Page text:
The 1975 – Sex EP review



written by
Travis Scott

Travis Scott lives in Chicago where he writes about music and dances about architecture.

The 1975 seem to be taking tentative steps onto the independent music stage. Their first single, “Sex,” dropped last year with little follow up and under a different name – Slowdown. Now, the Manchester-based group are back – complete with another name, a website, a twitter feed, a facebook page and an EP – Facedown. The latter is awash with ambient guitars and promise but still short on conviction and clarity.

Let’s take the opening, title track, “Facedown.” I know terms like “song” are largely arbitrary, but I hesitate to call this installment a song. “Facedown” does give a nice glimpse of where these four boys may be heading. It is flush with ambient guitars, starting with a 45-second build, and ethereal vocals are folded nicely in at the one-minute mark. The song hovers here with some heart-on-the-sleeve lyrics that fade away at 2:51. Given the track’s ambient tone, and basically two minutes of composed music, it is hard to hear this as little more than an introduction.

That notion is somewhat cut short by the change-of-pace second track, “The City.” Here shoe-gaze guitars have been largely replaced by a driving drum machine that thumps along at the same clip from wire-to-wire. This repetitive beat is exacerbated by the exhaustive chorus, “Yeah, you wanna find love then you know where the city is x4.” Because of the song’s structure, the listener hears that line of chorus – some 16 times in 3:44. Furthermore, the last verse of the song is inexplicably repeated to finish the track. All of this is unfortunate, because “The City” has the DNA of an earmworm but its recurrent verses, beat and chorus leave it largely lifeless upon continued listens.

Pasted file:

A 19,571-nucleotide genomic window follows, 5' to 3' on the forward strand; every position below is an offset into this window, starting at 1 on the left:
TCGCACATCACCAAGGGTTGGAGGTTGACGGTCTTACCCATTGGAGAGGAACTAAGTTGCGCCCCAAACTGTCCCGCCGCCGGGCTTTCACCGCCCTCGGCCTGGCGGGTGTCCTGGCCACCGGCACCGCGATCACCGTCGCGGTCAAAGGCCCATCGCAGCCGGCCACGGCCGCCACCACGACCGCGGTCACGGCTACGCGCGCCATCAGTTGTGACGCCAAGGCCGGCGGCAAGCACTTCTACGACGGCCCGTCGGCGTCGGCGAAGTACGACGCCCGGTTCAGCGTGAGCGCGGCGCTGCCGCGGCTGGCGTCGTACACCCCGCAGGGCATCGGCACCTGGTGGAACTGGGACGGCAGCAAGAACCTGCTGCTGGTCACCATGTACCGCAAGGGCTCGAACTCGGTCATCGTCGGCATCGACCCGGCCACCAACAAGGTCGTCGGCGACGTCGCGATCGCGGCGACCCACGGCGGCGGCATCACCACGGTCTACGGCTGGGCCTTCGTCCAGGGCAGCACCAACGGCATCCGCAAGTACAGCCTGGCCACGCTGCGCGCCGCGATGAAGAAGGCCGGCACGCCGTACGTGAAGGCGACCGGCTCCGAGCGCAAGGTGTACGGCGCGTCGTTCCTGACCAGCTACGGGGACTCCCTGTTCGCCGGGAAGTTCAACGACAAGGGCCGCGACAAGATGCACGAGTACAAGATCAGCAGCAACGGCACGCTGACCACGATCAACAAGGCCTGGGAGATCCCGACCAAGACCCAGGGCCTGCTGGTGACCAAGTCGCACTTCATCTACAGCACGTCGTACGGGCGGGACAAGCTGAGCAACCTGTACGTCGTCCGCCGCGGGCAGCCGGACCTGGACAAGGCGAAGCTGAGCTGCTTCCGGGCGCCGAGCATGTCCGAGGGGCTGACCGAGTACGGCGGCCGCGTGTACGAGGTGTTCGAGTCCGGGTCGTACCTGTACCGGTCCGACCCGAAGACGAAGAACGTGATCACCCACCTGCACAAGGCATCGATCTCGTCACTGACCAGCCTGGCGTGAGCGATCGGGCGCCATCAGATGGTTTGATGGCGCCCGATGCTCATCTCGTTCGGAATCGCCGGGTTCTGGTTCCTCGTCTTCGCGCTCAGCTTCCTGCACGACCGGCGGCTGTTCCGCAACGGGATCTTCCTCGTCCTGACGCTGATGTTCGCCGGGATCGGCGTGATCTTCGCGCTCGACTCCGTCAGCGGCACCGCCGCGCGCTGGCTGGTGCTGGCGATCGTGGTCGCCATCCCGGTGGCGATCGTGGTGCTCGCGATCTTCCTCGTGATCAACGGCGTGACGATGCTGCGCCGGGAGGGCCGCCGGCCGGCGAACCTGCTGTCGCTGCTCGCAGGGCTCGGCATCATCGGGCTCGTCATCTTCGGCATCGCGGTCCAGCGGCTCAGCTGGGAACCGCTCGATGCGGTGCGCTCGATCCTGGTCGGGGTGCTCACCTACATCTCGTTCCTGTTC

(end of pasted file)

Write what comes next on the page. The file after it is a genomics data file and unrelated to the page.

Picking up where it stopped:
The remaining two tracks are slow songs. First of which is “Antichrist,” a moody number that channels a little Joy Division coupled with early Interpol. This is the longest piece on the EP and covers more ground than any other track. Additionally, lines like, “She said how can I relate to somebody who doesn’t speak/I said I feel like I’m treading water/Is it the same for you? x2,” synch up well with sparse instrumentation and echoed vocals.

The closing song, “Woman,” rolls naturally out of  “Antichrist.” It too is a nice piece of slow, Jeff Buckley-insired music. But, as it stands, Facedown is composed of four-short songs, three of which are slow, and thus the conclusion feels unfinished. Promise remains for these tentative boys (all hovering around the legal US drinking age) as they grow musically and personally. It will be interesting to see if The 1975 can find their footing in a music scene flush with like-sounding talents, or if they will simply be lost to time.


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